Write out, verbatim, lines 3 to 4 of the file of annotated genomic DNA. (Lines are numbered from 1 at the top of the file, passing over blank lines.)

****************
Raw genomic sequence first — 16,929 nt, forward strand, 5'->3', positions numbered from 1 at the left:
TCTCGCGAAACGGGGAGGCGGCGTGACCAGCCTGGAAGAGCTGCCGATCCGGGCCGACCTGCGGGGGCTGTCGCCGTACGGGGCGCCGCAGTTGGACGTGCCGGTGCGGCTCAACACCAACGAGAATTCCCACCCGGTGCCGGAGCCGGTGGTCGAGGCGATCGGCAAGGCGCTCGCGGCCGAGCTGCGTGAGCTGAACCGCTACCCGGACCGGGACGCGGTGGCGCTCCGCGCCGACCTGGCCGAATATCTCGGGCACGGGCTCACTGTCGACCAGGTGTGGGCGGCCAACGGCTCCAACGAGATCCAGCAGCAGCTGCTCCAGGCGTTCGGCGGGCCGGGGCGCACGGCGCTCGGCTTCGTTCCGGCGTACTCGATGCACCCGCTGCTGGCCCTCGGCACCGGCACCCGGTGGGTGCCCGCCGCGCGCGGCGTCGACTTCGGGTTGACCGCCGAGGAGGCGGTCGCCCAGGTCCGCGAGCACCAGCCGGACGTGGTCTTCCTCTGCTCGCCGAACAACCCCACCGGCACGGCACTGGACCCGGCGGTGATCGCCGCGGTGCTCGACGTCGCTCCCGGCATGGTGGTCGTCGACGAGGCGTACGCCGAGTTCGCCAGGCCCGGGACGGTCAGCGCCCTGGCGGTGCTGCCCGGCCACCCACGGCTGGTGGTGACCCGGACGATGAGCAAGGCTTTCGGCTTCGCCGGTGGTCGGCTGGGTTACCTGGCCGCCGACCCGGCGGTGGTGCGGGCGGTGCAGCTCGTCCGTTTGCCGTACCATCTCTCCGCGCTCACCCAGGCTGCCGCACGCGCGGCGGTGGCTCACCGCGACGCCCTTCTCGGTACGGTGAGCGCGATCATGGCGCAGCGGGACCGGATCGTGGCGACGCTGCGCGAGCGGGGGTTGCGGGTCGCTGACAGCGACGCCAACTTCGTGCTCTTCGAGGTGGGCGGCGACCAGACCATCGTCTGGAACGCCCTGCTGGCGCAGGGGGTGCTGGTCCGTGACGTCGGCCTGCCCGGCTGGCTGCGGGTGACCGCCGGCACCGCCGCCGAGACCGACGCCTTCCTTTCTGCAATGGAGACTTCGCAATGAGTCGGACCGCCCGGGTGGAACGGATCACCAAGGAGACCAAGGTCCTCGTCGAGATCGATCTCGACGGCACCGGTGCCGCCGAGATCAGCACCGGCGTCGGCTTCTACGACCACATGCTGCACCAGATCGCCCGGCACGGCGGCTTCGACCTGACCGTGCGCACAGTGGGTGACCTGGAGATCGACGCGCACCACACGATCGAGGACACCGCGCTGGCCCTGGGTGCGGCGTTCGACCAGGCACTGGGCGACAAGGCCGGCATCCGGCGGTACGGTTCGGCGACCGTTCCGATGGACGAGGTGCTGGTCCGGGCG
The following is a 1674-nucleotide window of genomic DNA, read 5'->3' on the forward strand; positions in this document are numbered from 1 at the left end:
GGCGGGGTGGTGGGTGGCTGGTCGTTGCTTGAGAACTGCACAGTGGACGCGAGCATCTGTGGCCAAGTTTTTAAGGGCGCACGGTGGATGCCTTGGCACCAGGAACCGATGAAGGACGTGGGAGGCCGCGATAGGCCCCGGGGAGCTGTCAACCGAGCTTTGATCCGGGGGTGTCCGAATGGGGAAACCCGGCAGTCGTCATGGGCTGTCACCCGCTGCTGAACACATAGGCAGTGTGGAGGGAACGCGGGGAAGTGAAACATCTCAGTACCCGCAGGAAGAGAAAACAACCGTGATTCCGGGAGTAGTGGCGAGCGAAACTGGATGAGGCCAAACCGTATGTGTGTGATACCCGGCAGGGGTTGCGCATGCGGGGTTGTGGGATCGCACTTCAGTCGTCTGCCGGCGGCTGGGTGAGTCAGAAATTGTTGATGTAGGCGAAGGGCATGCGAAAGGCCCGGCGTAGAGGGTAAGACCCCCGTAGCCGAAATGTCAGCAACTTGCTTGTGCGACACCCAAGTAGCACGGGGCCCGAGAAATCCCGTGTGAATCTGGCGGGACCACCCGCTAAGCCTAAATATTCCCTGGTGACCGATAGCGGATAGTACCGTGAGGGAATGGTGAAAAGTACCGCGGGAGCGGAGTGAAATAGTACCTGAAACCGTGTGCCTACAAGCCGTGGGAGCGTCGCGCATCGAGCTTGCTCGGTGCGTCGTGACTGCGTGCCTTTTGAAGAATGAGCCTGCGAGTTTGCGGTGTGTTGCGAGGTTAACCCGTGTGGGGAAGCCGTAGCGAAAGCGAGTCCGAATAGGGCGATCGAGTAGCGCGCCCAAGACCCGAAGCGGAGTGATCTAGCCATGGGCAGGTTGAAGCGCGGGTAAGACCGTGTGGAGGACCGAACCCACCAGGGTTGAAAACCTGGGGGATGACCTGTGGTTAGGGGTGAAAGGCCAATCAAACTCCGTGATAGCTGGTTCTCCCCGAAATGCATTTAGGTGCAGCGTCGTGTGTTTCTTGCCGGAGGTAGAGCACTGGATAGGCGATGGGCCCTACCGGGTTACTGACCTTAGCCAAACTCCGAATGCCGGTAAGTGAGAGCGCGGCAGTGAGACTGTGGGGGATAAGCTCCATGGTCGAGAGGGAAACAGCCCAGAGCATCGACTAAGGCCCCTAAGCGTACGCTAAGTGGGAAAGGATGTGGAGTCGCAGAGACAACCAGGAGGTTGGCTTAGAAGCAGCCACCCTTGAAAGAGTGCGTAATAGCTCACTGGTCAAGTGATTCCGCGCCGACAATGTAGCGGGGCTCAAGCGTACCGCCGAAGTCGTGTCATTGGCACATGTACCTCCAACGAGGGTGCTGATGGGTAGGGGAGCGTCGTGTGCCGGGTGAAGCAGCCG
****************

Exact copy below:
The following is a 1674-nucleotide window of genomic DNA, read 5'->3' on the forward strand; positions in this document are numbered from 1 at the left end:
GGCGGGGTGGTGGGTGGCTGGTCGTTGCTTGAGAACTGCACAGTGGACGCGAGCATCTGTGGCCAAGTTTTTAAGGGCGCACGGTGGATGCCTTGGCACCAGGAACCGATGAAGGACGTGGGAGGCCGCGATAGGCCCCGGGGAGCTGTCAACCGAGCTTTGATCCGGGGGTGTCCGAATGGGGAAACCCGGCAGTCGTCATGGGCTGTCACCCGCTGCTGAACACATAGGCAGTGTGGAGGGAACGCGGGGAAGTGAAACATCTCAGTACCCGCAGGAAGAGAAAACAACCGTGATTCCGGGAGTAGTGGCGAGCGAAACTGGATGAGGCCAAACCGTATGTGTGTGATACCCGGCAGGGGTTGCGCATGCGGGGTTGTGGGATCGCACTTCAGTCGTCTGCCGGCGGCTGGGTGAGTCAGAAATTGTTGATGTAGGCGAAGGGCATGCGAAAGGCCCGGCGTAGAGGGTAAGACCCCCGTAGCCGAAATGTCAGCAACTTGCTTGTGCGACACCCAAGTAGCACGGGGCCCGAGAAATCCCGTGTGAATCTGGCGGGACCACCCGCTAAGCCTAAATATTCCCTGGTGACCGATAGCGGATAGTACCGTGAGGGAATGGTGAAAAGTACCGCGGGAGCGGAGTGAAATAGTACCTGAAACCGTGTGCCTACAAGCCGTGGGAGCGTCGCGCATCGAGCTTGCTCGGTGCGTCGTGACTGCGTGCCTTTTGAAGAATGAGCCTGCGAGTTTGCGGTGTGTTGCGAGGTTAACCCGTGTGGGGAAGCCGTAGCGAAAGCGAGTCCGAATAGGGCGATCGAGTAGCGCGCCCAAGACCCGAAGCGGAGTGATCTAGCCATGGGCAGGTTGAAGCGCGGGTAAGACCGTGTGGAGGACCGAACCCACCAGGGTTGAAAACCTGGGGGATGACCTGTGGTTAGGGGTGAAAGGCCAATCAAACTCCGTGATAGCTGGTTCTCCCCGAAATGCATTTAGGTGCAGCGTCGTGTGTTTCTTGCCGGAGGTAGAGCACTGGATAGGCGATGGGCCCTACCGGGTTACTGACCTTAGCCAAACTCCGAATGCCGGTAAGTGAGAGCGCGGCAGTGAGACTGTGGGGGATAAGCTCCATGGTCGAGAGGGAAACAGCCCAGAGCATCGACTAAGGCCCCTAAGCGTACGCTAAGTGGGAAAGGATGTGGAGTCGCAGAGACAACCAGGAGGTTGGCTTAGAAGCAGCCACCCTTGAAAGAGTGCGTAATAGCTCACTGGTCAAGTGATTCCGCGCCGACAATGTAGCGGGGCTCAAGCGTACCGCCGAAGTCGTGTCATTGGCACATGTACCTCCAACGAGGGTGCTGATGGGTAGGGGAGCGTCGTGTGCCGGGTGAAGCAGCCG